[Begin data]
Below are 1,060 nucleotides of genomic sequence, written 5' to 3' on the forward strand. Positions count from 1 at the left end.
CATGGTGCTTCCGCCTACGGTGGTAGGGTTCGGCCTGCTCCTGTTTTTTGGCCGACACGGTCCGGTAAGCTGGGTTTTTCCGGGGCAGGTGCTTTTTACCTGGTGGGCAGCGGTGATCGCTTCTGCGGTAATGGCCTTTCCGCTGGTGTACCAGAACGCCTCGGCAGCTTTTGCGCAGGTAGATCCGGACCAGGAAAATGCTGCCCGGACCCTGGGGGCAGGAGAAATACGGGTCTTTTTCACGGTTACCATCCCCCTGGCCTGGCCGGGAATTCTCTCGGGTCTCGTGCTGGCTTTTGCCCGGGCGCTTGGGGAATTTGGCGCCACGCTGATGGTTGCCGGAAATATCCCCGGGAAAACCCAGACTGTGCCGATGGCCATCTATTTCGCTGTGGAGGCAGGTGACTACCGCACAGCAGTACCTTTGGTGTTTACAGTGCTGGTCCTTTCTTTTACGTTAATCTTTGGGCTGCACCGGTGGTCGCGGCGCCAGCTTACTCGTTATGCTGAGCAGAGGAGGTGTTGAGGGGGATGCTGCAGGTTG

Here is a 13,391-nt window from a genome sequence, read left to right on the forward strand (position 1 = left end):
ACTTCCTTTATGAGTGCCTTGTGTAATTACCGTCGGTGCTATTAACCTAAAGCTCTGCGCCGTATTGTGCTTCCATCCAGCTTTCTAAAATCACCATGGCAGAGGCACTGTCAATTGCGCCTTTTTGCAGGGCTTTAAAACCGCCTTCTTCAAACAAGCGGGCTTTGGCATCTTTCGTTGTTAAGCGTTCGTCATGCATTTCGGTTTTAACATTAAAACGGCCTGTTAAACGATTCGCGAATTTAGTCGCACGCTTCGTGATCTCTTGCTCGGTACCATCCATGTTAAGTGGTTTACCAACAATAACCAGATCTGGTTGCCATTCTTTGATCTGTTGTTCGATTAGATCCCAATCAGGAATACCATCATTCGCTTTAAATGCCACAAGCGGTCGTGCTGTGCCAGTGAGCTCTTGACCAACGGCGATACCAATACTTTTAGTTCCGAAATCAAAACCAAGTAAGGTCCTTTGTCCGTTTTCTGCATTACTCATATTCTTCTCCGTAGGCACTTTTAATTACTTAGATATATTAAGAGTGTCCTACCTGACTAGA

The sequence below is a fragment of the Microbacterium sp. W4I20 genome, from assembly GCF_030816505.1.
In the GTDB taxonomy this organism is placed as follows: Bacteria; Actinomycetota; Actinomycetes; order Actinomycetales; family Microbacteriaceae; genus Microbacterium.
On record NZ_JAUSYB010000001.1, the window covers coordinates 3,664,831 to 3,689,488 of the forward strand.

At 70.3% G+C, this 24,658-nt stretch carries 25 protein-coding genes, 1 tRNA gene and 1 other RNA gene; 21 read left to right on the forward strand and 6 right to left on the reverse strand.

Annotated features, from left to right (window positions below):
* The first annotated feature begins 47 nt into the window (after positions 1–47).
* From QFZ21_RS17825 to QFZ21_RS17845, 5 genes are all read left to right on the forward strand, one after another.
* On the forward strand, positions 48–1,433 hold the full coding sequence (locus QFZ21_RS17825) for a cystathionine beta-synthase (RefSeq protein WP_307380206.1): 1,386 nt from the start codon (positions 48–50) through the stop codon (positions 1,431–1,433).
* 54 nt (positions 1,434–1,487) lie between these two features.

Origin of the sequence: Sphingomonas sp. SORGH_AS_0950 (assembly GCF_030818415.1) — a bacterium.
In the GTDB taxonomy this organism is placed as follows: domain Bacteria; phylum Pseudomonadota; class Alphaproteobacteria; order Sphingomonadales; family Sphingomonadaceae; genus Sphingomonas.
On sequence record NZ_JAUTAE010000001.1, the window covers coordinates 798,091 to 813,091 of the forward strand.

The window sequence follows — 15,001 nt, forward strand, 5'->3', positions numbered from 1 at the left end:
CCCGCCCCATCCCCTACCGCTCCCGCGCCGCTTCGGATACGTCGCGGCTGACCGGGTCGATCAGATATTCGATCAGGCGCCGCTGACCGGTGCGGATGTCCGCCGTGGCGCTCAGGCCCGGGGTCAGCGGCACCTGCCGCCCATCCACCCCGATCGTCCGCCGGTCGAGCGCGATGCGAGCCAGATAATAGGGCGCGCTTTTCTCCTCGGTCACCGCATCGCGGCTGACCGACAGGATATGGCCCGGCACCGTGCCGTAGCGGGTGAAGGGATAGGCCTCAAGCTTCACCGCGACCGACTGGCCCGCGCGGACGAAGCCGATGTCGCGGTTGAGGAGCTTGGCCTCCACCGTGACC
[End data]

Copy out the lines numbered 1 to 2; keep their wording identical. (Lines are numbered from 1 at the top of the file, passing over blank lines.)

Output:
Below are 1,060 nucleotides of genomic sequence, written 5' to 3' on the forward strand. Positions count from 1 at the left end.
CATGGTGCTTCCGCCTACGGTGGTAGGGTTCGGCCTGCTCCTGTTTTTTGGCCGACACGGTCCGGTAAGCTGGGTTTTTCCGGGGCAGGTGCTTTTTACCTGGTGGGCAGCGGTGATCGCTTCTGCGGTAATGGCCTTTCCGCTGGTGTACCAGAACGCCTCGGCAGCTTTTGCGCAGGTAGATCCGGACCAGGAAAATGCTGCCCGGACCCTGGGGGCAGGAGAAATACGGGTCTTTTTCACGGTTACCATCCCCCTGGCCTGGCCGGGAATTCTCTCGGGTCTCGTGCTGGCTTTTGCCCGGGCGCTTGGGGAATTTGGCGCCACGCTGATGGTTGCCGGAAATATCCCCGGGAAAACCCAGACTGTGCCGATGGCCATCTATTTCGCTGTGGAGGCAGGTGACTACCGCACAGCAGTACCTTTGGTGTTTACAGTGCTGGTCCTTTCTTTTACGTTAATCTTTGGGCTGCACCGGTGGTCGCGGCGCCAGCTTACTCGTTATGCTGAGCAGAGGAGGTGTTGAGGGGGATGCTGCAGGTTG